• Fairfax County’s competitive jurisdictions have been addressing and making adjustments to their police pay due to the difficulty in attracting and retaining quality police officers in the current environment. Alexandria and most recently Prince William County have made changes to address these concerns. We are having issues recruiting candidates that can make it through our academy based on the high standards to which we appropriately hold our officers. I have asked for the status of the police pay study the Board requested last year. We need to continue to be able to say we are the safest jurisdiction of our size in the country and we will only do so if we attract high-caliber police officers.

County Executive Impact – I have been saying for years that we need to take a hard look at overtime expenditures, streamlining our zoning and permitting process to attract new businesses, competitive sourcing, addressing our high commercial vacancy rate, eliminating duplicative agencies, reducing our leased space footprint, privatizing, and prioritizing the many programs we offer to our residents. Despite having been with the County for a just over a year, our County Executive Bryan Hill has made great strides in many of these areas including consolidating agencies, reviewing county lease agreements, and streamlining the regulatory process. I think this year’s flat rate budget is due in part to his leadership in these areas.

Perhaps his biggest contribution has been his efforts to focus the Board on setting strategy and priorities and reminding the Board we cannot fund everything. He has begun a county-wide strategic planning exercise. The budget comes down to this: The County is doing a lot of great things, but we need to choose which great things to do because at the end of the day the burden falls on taxpayers — which brings me to my real concern.

Built in Tax Increase for FY2021 – With this year’s budget we will also approve budget guidance for next year’s (FY2021) budget. It appears that this guidance will include many of the promises that have been made in budget committee meetings over the last several months without balancing them against the impacts to next year’s budget. My biggest concerns are:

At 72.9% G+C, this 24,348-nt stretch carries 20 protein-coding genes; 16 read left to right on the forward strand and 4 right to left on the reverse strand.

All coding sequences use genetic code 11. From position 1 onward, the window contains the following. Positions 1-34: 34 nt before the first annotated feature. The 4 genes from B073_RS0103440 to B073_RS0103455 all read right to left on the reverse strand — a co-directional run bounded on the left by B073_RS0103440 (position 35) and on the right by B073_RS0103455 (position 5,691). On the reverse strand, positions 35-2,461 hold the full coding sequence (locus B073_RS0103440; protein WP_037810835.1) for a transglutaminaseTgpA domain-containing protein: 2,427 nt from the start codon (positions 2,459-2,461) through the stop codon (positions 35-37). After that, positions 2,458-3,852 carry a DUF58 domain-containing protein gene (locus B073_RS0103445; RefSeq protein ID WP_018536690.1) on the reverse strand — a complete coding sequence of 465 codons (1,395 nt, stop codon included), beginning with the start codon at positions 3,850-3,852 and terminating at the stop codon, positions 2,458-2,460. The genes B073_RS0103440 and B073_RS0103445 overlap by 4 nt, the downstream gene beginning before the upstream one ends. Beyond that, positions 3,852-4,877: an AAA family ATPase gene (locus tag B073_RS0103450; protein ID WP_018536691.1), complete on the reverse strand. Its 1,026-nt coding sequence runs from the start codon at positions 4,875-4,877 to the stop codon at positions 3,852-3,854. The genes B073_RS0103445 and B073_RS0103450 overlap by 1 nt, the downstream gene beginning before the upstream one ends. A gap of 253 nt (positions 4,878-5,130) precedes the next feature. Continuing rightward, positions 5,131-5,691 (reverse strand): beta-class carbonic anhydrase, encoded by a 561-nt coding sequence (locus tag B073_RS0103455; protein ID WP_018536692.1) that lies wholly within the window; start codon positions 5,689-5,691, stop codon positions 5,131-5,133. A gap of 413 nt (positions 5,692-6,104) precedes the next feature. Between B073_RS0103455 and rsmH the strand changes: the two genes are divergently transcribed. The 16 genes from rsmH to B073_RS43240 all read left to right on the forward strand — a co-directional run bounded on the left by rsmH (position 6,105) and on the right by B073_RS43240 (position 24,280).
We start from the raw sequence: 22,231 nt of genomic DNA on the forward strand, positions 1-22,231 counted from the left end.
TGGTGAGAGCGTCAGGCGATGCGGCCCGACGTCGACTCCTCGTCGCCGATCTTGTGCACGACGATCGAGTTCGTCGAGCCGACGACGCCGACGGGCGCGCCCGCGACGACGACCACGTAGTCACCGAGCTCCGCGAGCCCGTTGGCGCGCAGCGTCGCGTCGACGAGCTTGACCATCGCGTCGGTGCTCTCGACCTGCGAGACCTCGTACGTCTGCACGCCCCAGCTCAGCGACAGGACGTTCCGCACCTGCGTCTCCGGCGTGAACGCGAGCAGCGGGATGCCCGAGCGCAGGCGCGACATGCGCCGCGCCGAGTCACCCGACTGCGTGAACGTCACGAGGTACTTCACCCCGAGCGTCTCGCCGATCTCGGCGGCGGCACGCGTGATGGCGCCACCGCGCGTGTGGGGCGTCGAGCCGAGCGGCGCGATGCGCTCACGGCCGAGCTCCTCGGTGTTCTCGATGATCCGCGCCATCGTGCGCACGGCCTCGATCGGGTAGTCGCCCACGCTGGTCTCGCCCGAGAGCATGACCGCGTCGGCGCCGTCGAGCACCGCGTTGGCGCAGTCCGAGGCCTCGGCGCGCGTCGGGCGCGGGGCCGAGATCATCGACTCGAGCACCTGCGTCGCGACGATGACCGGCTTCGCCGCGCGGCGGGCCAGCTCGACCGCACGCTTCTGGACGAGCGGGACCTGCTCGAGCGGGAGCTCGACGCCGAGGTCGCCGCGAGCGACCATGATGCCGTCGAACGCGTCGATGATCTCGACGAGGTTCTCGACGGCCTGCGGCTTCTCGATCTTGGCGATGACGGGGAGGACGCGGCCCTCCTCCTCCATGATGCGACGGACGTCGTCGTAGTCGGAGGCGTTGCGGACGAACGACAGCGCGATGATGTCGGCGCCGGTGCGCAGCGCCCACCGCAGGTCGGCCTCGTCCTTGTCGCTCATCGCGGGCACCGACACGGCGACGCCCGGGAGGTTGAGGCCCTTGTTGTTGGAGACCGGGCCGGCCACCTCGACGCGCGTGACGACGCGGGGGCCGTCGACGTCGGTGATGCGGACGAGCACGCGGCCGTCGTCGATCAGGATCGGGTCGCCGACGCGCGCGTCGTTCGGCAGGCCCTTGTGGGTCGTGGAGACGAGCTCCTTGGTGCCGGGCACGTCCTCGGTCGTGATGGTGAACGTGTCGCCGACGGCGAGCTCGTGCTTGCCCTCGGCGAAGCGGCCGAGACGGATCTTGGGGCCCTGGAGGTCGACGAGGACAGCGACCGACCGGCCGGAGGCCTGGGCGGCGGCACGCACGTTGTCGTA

• The published two-year budget includes a $75M shortfall before many of the items that are being discussed including the two below.
  • The Board is committing to another penny (also known as $23 million in expenditures) for the Penny for Affordable Housing fund. This was the fund that was used to spend hundreds of millions of dollars for the county to buy condos and apartments for people making up to $120K per year before it was finally cut back.. While I support helping people that cannot help themselves — especially the elderly and disabled — rent controlled housing has proven not to provide long term answers to housing issues.
  • The county is working on its own version of the new green deal. Most of the proposals have been presented without mention of even the simplest fiscal impacts or pay back calculations, or the costs associated with additional staff needed to manage the initiatives, and a new joint School Board/BOS committee — the Joint Environmental Team (JET).  While I support efforts to save energy, I believe they need to be balanced with fiscal reality and our other priorities. They must also be prioritized so those that actually save money can be implemented first.

My real concern here is these commitments are being made now for next year without addressing the fiscal impact both to our taxpayers and to our other priorities like academics, public safety, parks, libraries, and teacher and employee compensation. I will be asking that the fiscal impact of the budget guidance be calculated and included in the estimated second year budget so the impact is transparent.

The foregoing was first published in the April 4, 2019 Herrity Report